Canberra's rail corridor to Sydney could be electrified, following a landmark agreement by southern regional councils.
The councils might not agree on possible mergers, but they do agree on the electrification of the southern railway line, according to the Southern Tablelands Rail Users group (STRUG).
The group recently met council representatives from Wingecarribee Shire, Goulburn Mulwaree, Palerang Shire and Queanbeyan City councils. The southern railway line passes through all these local government areas.
STRUG president Greg Price said it was a positive meeting and the councils involved showed support for the electrification of the line.
"The councils agreed to put in a joint letter to support the proposal and they are also looking at forming a focus group about it."
Mr Price said
they were also investigating avenues for a joint feasibility study on the idea.
"Councils have access to funds that we, as a group, don't have. They may be able to get funding to do feasibility study for the costing of the project and they agreed they were going to look into it as a group."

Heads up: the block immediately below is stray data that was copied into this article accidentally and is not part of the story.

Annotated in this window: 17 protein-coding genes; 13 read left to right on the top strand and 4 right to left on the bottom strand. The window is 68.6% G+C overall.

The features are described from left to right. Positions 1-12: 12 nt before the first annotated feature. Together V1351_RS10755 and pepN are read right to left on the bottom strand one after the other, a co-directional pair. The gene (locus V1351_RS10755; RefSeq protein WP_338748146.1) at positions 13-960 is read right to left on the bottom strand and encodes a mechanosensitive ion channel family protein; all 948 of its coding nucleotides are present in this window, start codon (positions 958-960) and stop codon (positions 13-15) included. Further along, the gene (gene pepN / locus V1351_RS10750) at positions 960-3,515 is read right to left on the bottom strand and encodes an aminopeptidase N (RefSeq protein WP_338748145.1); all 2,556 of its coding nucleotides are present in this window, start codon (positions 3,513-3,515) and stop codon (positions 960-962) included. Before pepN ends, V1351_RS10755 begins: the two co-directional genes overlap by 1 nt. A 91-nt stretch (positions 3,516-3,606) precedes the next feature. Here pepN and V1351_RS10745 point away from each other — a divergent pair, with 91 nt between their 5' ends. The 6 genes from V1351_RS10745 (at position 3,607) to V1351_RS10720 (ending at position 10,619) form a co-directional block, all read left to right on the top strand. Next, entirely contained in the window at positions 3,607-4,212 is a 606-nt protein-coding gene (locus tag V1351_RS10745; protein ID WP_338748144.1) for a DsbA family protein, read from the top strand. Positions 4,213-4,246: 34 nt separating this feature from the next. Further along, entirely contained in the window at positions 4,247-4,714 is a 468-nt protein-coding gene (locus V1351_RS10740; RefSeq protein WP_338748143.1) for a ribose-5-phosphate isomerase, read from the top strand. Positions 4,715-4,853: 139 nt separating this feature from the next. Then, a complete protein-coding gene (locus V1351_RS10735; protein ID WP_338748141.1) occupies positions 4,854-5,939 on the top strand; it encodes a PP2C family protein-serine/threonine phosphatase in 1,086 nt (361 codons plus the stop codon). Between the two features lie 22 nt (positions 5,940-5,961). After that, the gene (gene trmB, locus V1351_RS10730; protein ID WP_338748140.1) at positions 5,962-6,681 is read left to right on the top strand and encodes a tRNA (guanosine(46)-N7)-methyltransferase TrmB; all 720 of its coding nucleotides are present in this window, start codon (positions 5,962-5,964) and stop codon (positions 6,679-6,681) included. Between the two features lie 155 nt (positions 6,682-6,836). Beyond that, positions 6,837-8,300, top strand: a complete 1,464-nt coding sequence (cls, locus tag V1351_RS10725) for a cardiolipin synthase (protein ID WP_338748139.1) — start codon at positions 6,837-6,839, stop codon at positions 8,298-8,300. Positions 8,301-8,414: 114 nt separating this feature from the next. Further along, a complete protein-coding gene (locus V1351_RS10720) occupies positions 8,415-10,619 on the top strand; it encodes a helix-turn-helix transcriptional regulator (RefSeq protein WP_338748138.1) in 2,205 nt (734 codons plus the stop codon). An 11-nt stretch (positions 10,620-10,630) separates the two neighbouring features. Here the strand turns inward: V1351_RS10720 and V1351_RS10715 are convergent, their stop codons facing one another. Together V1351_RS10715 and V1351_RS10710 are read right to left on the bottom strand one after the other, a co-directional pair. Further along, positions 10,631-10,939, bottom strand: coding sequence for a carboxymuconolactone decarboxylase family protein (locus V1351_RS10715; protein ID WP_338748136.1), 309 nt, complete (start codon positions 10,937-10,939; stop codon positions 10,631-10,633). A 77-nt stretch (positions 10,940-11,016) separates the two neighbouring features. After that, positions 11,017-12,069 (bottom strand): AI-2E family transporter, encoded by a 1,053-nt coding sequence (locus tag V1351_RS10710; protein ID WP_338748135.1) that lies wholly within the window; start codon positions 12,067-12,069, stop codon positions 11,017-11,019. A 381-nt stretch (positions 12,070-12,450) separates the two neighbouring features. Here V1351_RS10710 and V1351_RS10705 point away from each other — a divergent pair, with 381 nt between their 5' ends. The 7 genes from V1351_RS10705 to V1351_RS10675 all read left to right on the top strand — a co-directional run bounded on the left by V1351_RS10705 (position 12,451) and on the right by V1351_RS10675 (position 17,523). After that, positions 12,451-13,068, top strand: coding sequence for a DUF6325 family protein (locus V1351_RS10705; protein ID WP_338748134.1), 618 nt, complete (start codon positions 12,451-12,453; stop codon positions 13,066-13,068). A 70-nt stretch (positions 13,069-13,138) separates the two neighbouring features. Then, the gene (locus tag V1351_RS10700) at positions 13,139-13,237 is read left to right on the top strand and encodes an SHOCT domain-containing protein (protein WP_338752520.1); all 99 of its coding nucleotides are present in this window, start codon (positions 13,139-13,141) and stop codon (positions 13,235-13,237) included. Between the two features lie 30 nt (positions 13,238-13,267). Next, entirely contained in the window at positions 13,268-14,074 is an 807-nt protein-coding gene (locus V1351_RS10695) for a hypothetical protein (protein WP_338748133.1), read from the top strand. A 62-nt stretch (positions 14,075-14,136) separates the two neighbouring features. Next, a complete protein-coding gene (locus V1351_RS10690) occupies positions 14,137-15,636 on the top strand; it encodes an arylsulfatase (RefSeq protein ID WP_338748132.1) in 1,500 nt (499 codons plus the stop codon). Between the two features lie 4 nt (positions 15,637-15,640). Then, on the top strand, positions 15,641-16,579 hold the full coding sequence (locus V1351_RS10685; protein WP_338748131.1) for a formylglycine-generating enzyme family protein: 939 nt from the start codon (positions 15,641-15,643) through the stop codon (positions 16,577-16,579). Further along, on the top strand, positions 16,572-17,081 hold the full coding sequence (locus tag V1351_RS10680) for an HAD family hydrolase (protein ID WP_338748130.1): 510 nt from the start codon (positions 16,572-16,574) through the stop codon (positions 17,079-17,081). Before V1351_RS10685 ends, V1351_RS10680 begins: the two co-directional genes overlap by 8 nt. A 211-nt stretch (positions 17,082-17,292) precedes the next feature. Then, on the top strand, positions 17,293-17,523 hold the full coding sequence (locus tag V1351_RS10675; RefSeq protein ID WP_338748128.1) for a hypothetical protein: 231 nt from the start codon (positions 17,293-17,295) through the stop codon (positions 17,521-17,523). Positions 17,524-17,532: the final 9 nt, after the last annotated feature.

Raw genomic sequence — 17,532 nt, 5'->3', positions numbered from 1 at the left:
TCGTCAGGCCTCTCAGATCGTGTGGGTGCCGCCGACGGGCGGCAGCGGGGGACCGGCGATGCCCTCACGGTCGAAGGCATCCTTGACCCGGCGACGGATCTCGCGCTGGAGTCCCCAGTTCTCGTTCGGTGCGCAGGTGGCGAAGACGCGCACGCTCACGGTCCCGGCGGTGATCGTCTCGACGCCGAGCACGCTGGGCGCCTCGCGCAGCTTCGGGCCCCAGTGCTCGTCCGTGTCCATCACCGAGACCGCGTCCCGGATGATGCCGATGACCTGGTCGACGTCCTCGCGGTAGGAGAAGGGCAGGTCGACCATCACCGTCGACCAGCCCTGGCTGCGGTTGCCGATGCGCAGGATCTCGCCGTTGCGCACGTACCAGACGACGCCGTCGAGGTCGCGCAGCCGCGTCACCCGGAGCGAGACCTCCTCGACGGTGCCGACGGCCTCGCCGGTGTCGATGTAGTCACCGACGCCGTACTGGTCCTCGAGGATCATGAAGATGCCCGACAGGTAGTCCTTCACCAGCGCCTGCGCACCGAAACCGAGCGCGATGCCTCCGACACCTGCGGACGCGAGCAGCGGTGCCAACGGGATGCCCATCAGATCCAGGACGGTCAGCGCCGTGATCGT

Mr Price said the group was asking the state government to electrify the line.
"There is an incorrect belief held in the state government that electrification would require the railway line to be rerouted and that this option would be very expensive. Electrification of the line is a much more cost-effective proposal," he said.
"The line between Sydney and Canberra is the only line that is not electrified and it is time to bring this rail corridor into the 21st century."
He said electrification, in conjunction with tilt train technology, had the potential to significantly reduce journey times between Sydney and Canberra and boost population along the rail corridor.
"Electric trains support population growth. People are more likely to move to areas with good public transport. Councils along the rail corridor are planning for an almost doubling of the population over the next 20 years. This is added to 400,000 people in the ACT."
Mr Price said this rail corridor was the only corridor left that could offer expansion to the Sydney Metropolitan area because it was the only corridor that had not been developed.
"Development is reasonably easy, because land is quite flat compared to Blue Mountains and relatively cheap compared to other areas," he said.